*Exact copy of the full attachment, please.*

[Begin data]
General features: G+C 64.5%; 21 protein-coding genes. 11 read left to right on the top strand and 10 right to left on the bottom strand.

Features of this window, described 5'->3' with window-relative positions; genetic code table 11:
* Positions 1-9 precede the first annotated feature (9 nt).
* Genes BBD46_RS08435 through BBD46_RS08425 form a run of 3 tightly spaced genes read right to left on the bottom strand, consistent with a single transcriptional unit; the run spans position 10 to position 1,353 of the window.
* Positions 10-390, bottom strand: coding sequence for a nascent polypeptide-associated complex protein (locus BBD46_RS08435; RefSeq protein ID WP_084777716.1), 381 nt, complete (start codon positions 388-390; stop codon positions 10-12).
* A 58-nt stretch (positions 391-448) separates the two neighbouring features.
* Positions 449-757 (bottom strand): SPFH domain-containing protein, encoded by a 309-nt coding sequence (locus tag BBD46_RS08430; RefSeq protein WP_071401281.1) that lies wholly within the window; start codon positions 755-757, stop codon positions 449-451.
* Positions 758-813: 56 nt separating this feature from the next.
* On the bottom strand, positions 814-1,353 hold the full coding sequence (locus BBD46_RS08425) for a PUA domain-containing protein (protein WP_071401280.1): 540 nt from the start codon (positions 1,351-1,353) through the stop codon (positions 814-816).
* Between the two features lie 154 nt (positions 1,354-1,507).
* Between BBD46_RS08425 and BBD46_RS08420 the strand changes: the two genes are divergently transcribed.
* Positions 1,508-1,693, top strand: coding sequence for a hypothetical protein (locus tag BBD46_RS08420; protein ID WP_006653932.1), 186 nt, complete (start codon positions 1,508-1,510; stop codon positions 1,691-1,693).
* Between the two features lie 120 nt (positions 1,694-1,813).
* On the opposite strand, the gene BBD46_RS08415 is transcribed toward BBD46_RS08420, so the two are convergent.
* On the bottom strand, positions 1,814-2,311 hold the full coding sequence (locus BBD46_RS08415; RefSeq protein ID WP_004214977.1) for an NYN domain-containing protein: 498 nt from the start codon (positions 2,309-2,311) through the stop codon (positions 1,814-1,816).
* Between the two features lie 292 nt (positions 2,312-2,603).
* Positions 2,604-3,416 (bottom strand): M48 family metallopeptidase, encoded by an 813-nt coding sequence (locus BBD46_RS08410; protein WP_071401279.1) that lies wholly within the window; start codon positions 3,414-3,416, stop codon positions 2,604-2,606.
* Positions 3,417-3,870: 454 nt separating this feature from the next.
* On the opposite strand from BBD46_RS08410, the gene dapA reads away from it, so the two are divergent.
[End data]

General features: G+C 64.5%; 21 protein-coding genes. 11 read left to right on the top strand and 10 right to left on the bottom strand.

Features of this window, described 5'->3' with window-relative positions; genetic code table 11:
* Positions 1-9 precede the first annotated feature (9 nt).
* Genes BBD46_RS08435 through BBD46_RS08425 form a run of 3 tightly spaced genes read right to left on the bottom strand, consistent with a single transcriptional unit; the run spans position 10 to position 1,353 of the window.
* Positions 10-390, bottom strand: coding sequence for a nascent polypeptide-associated complex protein (locus BBD46_RS08435; RefSeq protein ID WP_084777716.1), 381 nt, complete (start codon positions 388-390; stop codon positions 10-12).
* A 58-nt stretch (positions 391-448) separates the two neighbouring features.
* Positions 449-757 (bottom strand): SPFH domain-containing protein, encoded by a 309-nt coding sequence (locus tag BBD46_RS08430; RefSeq protein WP_071401281.1) that lies wholly within the window; start codon positions 755-757, stop codon positions 449-451.
* Positions 758-813: 56 nt separating this feature from the next.
* On the bottom strand, positions 814-1,353 hold the full coding sequence (locus BBD46_RS08425) for a PUA domain-containing protein (protein WP_071401280.1): 540 nt from the start codon (positions 1,351-1,353) through the stop codon (positions 814-816).
* Between the two features lie 154 nt (positions 1,354-1,507).
* Between BBD46_RS08425 and BBD46_RS08420 the strand changes: the two genes are divergently transcribed.
* Positions 1,508-1,693, top strand: coding sequence for a hypothetical protein (locus tag BBD46_RS08420; protein ID WP_006653932.1), 186 nt, complete (start codon positions 1,508-1,510; stop codon positions 1,691-1,693).
* Between the two features lie 120 nt (positions 1,694-1,813).
* On the opposite strand, the gene BBD46_RS08415 is transcribed toward BBD46_RS08420, so the two are convergent.
* On the bottom strand, positions 1,814-2,311 hold the full coding sequence (locus BBD46_RS08415; RefSeq protein ID WP_004214977.1) for an NYN domain-containing protein: 498 nt from the start codon (positions 2,309-2,311) through the stop codon (positions 1,814-1,816).
* Between the two features lie 292 nt (positions 2,312-2,603).
* Positions 2,604-3,416 (bottom strand): M48 family metallopeptidase, encoded by an 813-nt coding sequence (locus BBD46_RS08410; protein WP_071401279.1) that lies wholly within the window; start codon positions 3,414-3,416, stop codon positions 2,604-2,606.
* Positions 3,417-3,870: 454 nt separating this feature from the next.
* On the opposite strand from BBD46_RS08410, the gene dapA reads away from it, so the two are divergent.